Unlike a towner job, a circus job requires you to eat, sleep, socialize, and otherwise bare all with your co-workers 24 hours a day. In some ways, this was a good thing: you learned who you could depend on and you proved yourself trustworthy. We had a couple of mechanics who would follow us from town to town and fix your vehicle no matter where you were. There were several of us on the show with sewing machines and with a quick exchange of money or bartering for something you needed, you could get the zipper fixed on your coat or your pants patched up after tripping over a tent stake and ripping them. We had a cook who made two hot meals a day that everyone had access to for free. No one had utility bills because our generator truck provided our power, our water was pumped into our homes twice a day from city water, and every couple of months you’d need to refill your propane tank for heat, hot water, and your refrigerator.

I kept a blog throughout the season that I tried to keep impartial but found more and more that I needed to edit myself when it came to my daily frustrations. Name dropping people who are making your life hell or even referring to a disagreement would only make things worse in the short term. Admitting to being frustrated with certain ways the show was run would only exacerbate the issues if someone took the words personally. Wishing I could be seen as a newbie who has a lot of life experience to offer that could translate well into circus life just wasn’t a possibility. Much like the music industry, many in circus hold to the way “we’ve always done it” and don’t wish to make many, if any, changes.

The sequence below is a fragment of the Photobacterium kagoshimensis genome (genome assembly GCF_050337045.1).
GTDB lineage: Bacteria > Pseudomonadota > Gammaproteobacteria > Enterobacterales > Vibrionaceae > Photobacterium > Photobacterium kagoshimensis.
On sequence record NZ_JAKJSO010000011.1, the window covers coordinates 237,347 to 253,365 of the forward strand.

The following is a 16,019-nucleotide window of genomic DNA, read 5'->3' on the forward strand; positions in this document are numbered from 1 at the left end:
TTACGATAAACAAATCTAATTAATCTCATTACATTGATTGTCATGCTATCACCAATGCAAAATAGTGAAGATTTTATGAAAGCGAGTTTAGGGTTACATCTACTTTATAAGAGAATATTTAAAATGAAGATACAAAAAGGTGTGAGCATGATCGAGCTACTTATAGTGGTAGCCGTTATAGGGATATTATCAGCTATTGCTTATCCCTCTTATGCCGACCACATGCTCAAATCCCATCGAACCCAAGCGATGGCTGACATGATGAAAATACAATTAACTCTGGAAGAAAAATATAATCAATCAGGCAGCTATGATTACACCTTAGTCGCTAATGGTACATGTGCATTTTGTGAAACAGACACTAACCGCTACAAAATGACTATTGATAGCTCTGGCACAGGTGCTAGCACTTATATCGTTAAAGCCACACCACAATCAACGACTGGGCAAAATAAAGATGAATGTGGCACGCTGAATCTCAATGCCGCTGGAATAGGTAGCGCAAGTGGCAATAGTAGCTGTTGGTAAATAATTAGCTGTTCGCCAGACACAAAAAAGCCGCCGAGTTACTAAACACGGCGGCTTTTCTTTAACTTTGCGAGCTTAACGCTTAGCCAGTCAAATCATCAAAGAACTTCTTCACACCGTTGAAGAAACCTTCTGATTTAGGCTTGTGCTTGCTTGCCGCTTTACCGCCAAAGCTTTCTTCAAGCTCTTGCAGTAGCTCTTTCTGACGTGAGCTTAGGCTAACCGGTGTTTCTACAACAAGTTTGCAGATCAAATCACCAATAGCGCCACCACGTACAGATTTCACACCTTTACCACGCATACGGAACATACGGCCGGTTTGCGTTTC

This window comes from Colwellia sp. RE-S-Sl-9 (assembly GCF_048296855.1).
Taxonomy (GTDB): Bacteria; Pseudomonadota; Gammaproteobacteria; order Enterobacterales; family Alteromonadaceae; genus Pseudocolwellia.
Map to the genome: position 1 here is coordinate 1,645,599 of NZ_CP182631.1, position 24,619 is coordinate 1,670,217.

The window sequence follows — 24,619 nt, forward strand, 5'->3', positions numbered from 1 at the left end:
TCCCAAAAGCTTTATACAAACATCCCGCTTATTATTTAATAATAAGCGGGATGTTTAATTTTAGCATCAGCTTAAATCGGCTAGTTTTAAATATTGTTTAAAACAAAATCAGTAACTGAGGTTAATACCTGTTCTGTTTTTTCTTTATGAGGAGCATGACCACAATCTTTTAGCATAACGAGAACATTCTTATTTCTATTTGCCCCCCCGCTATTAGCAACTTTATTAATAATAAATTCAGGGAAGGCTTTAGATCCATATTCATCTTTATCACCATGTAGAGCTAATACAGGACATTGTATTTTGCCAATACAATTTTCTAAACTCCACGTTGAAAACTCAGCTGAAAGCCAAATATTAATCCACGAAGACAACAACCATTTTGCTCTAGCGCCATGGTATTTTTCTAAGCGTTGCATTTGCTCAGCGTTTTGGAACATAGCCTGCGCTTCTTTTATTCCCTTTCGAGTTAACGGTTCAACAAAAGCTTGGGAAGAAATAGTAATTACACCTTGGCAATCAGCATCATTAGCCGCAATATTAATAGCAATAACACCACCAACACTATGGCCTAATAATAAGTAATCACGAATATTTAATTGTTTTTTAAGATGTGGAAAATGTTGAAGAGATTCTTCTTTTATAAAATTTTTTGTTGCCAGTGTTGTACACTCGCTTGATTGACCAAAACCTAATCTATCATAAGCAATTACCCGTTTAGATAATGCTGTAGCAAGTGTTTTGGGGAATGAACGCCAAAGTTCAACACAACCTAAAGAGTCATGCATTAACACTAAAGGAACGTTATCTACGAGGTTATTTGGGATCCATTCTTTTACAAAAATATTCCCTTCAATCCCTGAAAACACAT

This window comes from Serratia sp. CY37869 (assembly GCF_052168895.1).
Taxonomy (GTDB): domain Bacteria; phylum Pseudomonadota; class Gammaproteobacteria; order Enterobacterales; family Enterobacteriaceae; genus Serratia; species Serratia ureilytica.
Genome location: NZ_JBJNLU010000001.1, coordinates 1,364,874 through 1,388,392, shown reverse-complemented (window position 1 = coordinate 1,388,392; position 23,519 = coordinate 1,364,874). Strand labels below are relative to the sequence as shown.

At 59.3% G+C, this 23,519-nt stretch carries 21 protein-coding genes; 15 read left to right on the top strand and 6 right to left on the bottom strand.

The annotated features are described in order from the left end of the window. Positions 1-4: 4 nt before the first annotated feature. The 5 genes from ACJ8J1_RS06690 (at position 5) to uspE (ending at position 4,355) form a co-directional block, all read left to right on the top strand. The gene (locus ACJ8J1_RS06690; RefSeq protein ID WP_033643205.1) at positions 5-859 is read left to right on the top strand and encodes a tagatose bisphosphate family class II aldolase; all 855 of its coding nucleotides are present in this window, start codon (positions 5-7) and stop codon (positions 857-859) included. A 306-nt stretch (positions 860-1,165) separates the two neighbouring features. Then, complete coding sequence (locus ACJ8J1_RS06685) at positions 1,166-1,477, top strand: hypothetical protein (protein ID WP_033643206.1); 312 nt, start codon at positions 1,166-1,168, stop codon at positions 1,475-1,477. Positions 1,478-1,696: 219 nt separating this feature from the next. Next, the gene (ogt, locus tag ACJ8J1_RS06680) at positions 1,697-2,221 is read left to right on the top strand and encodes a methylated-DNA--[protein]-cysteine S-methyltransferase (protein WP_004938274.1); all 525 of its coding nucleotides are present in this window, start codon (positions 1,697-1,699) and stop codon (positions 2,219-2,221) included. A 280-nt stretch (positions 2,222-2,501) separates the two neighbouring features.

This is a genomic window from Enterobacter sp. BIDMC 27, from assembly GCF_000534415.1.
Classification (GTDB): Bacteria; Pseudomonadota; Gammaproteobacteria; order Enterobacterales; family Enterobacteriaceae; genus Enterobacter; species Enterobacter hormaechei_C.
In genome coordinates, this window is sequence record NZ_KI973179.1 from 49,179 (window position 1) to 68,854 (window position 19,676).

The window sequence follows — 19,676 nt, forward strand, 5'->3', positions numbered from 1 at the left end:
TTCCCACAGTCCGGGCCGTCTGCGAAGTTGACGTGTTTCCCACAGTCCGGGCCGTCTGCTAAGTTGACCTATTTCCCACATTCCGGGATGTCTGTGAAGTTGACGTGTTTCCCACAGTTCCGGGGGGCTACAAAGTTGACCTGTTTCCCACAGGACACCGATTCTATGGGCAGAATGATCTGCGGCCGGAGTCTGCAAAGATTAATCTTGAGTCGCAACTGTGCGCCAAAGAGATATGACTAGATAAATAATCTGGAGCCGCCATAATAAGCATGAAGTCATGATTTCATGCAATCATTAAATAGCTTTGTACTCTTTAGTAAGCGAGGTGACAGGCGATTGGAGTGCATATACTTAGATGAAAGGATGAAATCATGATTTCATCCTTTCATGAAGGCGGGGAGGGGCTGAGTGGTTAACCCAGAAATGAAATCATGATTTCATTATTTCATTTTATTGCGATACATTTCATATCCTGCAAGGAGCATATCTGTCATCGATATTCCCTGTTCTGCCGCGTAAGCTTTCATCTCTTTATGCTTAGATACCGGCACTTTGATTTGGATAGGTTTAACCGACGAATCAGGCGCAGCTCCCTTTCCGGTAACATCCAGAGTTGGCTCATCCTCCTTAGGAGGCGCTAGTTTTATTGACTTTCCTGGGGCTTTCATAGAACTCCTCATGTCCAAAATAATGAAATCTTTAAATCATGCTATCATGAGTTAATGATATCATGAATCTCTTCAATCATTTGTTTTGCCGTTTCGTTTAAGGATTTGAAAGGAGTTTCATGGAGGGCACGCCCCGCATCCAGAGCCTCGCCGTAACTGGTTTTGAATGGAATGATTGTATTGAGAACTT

And that’s fine…to a point. But that’s just my opinion. I don’t have my own show nor do I have years of experience trying out different ideas only to have them blow up in my face. Maybe it is just easier to do things the way they’ve always been done and leave it at that. Even though it causes tensions to rise throughout the season and blow-ups to occur that cause people to leave, maybe in the long run, it’s worth it.

I’m not generally of that mind though. When I come into a new situation, I can’t help but see the overall picture and then focus on the way you can make it better. It’s never meant as a judgment on my part but I believe it’s usually seen that way. I learned to keep my mouth shut and my opinions to myself when it came to the day to day life on the lot. And since we decided on our own not to return, it’s probably for the best that I didn’t attempt to make any ideas for change known. I won’t be the one to live that life with that particular show next season and those who will be are the ones who will need to decide.

I think the greatest misconception about circus (and you can probably extend this to any flashy performing arts job) is that it must be fun and glamorous every single day. When you are an audience member and our guest in our big top, what you see is the extraordinary talent, the beautiful costumes, the showmanship, and the exotic. You can’t relate to the people in the ring because they seem to be from a different planet. Their skills are unimaginably difficult and nothing in your life has given you the ability to learn what they are presenting to you. You’re face to face with tigers, elephants, and zebras which doesn’t even happen at the zoo. How could this life be anything else BUT glamorous and joyful?